Communicative tasks and learner involvement

    Though noticing can be accomplished through the explicit teaching of language forms and structures, it is most effective when combined with our learners’ active involvement. Communicative tasks can play an important role to this. The more opportunities our learners have for language production, the more they begin to notice and try to produce certain structures in order to negotiate meaning in the TL. Students become more conscious with regard to particular language features and this promotes language awareness and acquisition.

Input enrichment and task authenticity

        Our main aim is not for our students to merely notice a grammatical point or a lexical chunk. The key is to turn this noticing into active knowledge. To foster this language awareness, we need to expose them to linguistic input but to also provide them with authentic tasks and opportunities to use and produce the TL patterns both in writing and in speaking.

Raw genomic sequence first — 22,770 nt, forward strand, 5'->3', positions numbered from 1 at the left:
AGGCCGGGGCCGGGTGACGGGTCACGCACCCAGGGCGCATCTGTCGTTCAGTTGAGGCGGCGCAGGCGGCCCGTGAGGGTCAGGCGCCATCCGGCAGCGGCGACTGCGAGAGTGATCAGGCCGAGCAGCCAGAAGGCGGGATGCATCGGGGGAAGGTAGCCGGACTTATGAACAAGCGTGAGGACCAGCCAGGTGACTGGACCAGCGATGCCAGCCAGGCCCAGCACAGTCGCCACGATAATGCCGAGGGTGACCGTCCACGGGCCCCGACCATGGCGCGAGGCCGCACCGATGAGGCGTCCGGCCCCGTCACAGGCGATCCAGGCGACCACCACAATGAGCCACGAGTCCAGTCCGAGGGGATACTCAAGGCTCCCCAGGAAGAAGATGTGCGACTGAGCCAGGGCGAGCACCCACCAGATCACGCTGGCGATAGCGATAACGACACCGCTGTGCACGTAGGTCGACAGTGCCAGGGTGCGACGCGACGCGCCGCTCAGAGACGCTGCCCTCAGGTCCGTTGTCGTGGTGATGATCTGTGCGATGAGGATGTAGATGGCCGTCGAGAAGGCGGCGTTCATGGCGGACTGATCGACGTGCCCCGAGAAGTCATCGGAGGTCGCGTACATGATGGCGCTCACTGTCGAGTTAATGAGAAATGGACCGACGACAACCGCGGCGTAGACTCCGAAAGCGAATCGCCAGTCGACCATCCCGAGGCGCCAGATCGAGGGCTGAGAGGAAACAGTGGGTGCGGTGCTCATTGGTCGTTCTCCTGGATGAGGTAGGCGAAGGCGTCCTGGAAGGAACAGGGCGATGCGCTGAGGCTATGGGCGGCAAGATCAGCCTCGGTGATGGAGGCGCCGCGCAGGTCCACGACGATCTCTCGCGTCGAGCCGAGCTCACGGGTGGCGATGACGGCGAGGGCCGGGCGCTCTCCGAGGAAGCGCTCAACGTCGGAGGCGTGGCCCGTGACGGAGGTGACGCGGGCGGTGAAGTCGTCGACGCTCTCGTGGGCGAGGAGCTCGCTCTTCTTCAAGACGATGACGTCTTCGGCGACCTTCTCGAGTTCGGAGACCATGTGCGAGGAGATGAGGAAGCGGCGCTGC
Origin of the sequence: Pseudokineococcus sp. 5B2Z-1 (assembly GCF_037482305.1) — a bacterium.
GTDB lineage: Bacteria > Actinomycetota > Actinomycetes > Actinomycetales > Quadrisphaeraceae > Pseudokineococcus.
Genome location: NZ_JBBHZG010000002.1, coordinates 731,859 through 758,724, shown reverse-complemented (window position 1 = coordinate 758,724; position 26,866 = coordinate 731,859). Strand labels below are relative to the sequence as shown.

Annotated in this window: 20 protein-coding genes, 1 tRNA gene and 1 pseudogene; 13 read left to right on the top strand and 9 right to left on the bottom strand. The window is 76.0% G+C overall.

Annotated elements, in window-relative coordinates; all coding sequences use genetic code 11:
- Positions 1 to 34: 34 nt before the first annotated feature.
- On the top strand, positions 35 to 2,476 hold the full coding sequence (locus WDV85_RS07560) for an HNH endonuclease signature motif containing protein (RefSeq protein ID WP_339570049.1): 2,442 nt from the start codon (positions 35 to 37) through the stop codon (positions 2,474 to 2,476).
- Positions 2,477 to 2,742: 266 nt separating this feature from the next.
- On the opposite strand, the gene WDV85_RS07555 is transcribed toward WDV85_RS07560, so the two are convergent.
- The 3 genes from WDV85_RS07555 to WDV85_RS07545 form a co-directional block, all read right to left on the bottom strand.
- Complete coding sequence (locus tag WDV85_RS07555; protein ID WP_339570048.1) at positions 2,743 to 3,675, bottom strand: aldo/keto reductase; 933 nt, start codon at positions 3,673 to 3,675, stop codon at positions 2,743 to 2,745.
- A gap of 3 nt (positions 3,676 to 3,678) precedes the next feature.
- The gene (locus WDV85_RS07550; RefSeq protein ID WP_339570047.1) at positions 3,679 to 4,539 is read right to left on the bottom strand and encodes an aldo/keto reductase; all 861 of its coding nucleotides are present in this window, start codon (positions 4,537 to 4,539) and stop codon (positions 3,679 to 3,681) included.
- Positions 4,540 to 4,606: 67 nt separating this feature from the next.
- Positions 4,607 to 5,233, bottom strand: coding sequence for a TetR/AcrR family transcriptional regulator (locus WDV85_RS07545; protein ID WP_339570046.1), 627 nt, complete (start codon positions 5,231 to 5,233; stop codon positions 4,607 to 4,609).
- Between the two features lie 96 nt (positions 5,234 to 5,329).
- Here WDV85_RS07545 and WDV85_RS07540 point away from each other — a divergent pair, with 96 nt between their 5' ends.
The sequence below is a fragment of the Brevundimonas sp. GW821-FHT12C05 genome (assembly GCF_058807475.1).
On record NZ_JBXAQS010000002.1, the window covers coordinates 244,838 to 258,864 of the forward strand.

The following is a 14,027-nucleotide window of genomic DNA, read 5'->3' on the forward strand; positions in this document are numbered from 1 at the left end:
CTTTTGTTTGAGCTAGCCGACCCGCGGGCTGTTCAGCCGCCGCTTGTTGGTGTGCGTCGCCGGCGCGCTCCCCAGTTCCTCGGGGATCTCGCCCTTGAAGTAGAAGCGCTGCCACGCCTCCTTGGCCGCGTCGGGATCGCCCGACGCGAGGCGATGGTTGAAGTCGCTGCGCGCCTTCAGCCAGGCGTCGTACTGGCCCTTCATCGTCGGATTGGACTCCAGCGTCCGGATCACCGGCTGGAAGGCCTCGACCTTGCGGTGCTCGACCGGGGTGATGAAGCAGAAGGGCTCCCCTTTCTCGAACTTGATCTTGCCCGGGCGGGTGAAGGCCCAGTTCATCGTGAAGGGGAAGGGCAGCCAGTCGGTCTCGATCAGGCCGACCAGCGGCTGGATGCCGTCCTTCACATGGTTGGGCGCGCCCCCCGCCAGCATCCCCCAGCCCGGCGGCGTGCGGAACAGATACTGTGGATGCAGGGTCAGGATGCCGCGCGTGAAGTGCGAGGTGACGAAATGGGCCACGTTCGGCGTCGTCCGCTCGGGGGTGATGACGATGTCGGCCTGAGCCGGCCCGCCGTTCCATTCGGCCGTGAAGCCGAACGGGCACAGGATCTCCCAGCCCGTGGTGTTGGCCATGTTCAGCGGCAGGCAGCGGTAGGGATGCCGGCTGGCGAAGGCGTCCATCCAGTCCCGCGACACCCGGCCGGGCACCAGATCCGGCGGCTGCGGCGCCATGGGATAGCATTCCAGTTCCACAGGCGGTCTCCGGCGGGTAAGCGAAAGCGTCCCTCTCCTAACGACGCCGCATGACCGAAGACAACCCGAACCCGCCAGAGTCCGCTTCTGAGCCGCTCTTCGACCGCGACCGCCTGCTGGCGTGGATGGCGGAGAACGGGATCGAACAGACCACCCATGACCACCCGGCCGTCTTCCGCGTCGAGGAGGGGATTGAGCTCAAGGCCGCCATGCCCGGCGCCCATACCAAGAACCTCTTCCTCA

By loading the input we give to our learners with the target forms we want them to notice, we facilitate the learning process and give them the necessary clues they need in order to process and eventually absorb the new knowledge. Variety and authenticity in tasks is also important here as learners have the opportunity to reproduce the grammatical/lexical patterns in many different scenarios and for different communicative purposes.

Using concept questions

    Concept questions can play a vital role in helping learners grasp the meaning that underlies a grammatical structure/lexical pattern in the TL. They raise our learners’ consciousness as they help to clarify certain key points for them. Our learners become more aware of the structures, their function and the rules that underlie them.

Error correction

Directing our learners’ attention towards the errors they frequently make can also promote ‘noticing’ as long as we make sure that they have understood where the problem lies and they have successfully tried to find ways in order to fix this. Revisiting errors can be of great help here as it acts as a reminder that something needs to be fixed.